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    React Apollo allows you to fetch data from your GraphQL server and use it in building complex and reactive UIs using the React framework. React Apollo may be used in any context that React may be used. In the browser, in React Native, or in Node.js when you want to do server-side rendering.

    React Apollo unlike many other tools in the React ecosystem requires no complex build setup to get up and running. As long as you have a GraphQL server you can get started building out your application with React immediately. React Apollo works out of the box with both create-react-app and React Native with a single install and with no extra hassle configuring Babel or other JavaScript tools.

    React Apollo is:

    1. Incrementally adoptable, so that you can drop it into an existing JavaScript app and start using GraphQL for just part of your UI.
    2. Universally compatible, so that Apollo works with any build setup, any GraphQL server, and any GraphQL schema.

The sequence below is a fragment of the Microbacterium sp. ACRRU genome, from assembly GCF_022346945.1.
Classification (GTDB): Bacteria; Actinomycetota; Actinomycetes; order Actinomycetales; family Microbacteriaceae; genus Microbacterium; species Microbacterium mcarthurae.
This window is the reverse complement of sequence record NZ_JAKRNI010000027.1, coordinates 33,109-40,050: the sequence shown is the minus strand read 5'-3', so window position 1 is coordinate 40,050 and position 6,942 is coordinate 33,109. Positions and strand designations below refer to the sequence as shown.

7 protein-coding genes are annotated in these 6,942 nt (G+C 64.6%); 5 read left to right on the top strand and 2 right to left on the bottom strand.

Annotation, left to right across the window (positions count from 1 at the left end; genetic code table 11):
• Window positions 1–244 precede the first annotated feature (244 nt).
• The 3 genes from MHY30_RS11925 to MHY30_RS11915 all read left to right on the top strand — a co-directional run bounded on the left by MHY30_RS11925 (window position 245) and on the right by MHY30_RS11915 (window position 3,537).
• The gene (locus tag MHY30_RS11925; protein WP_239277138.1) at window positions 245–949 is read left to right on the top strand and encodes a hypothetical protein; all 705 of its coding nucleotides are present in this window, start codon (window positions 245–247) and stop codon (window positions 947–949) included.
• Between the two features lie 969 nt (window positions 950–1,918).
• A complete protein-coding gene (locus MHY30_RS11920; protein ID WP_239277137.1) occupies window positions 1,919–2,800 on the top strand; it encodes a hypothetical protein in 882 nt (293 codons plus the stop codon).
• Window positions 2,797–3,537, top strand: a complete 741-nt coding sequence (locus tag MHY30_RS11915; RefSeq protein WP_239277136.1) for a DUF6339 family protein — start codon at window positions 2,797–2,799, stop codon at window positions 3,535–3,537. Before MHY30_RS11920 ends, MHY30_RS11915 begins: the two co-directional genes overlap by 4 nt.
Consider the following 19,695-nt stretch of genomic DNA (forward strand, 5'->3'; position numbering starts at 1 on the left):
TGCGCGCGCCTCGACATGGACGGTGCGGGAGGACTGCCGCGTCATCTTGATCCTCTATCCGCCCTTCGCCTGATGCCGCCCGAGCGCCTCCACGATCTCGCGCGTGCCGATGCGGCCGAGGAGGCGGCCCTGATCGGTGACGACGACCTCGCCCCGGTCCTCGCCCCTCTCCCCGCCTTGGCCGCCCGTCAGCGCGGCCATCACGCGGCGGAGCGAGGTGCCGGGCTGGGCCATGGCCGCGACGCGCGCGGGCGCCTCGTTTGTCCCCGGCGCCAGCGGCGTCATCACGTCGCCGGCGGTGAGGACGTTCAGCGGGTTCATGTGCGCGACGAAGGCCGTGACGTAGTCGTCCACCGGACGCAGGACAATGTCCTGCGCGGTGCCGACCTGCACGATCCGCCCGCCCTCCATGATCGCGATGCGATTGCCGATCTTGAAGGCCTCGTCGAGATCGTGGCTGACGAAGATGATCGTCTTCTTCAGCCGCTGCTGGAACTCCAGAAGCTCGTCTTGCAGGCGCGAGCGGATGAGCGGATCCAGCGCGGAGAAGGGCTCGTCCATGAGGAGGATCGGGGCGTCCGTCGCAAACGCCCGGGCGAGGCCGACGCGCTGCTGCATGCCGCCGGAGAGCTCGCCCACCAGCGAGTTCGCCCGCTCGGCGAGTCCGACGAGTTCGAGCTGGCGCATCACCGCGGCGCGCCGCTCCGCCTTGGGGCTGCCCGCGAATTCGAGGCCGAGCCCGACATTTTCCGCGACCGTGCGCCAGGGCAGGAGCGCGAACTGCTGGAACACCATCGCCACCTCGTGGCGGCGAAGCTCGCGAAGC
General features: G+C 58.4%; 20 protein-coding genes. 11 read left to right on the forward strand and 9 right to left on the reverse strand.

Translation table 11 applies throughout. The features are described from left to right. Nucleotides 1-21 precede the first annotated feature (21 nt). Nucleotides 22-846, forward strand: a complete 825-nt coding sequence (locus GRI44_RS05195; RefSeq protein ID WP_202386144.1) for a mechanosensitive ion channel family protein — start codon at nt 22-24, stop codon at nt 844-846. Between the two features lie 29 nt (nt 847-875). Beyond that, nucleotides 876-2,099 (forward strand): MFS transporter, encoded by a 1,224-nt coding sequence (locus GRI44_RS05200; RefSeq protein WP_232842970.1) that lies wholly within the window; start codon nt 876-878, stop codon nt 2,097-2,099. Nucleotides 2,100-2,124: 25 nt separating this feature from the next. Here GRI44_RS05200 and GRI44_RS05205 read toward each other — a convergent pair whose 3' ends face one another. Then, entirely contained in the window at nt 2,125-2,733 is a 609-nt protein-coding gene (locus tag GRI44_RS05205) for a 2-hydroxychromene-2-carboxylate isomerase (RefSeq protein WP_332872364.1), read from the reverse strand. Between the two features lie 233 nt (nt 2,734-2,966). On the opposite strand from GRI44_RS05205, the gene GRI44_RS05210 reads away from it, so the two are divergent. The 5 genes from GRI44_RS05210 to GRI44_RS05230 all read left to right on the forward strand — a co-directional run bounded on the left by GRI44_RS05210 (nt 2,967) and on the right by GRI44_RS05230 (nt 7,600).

3. Simple to get started with, you can start loading data right away and learn about advanced features later.
    4. Inspectable and understandable, so that you can have great developer tools to understand exactly what is happening in your app.
    5. Built for interactive apps, so your users can make changes and see them reflected in the UI immediately.
    6. Small and flexible, so you don't get stuff you don't need. The core is under 25kb compressed.
    7. Community driven, Apollo is driven by the community and serves a variety of use cases. Everything is planned and developed in the open.

    Get started today on the app you’ve been dreaming of, and let React Apollo take you to the moon!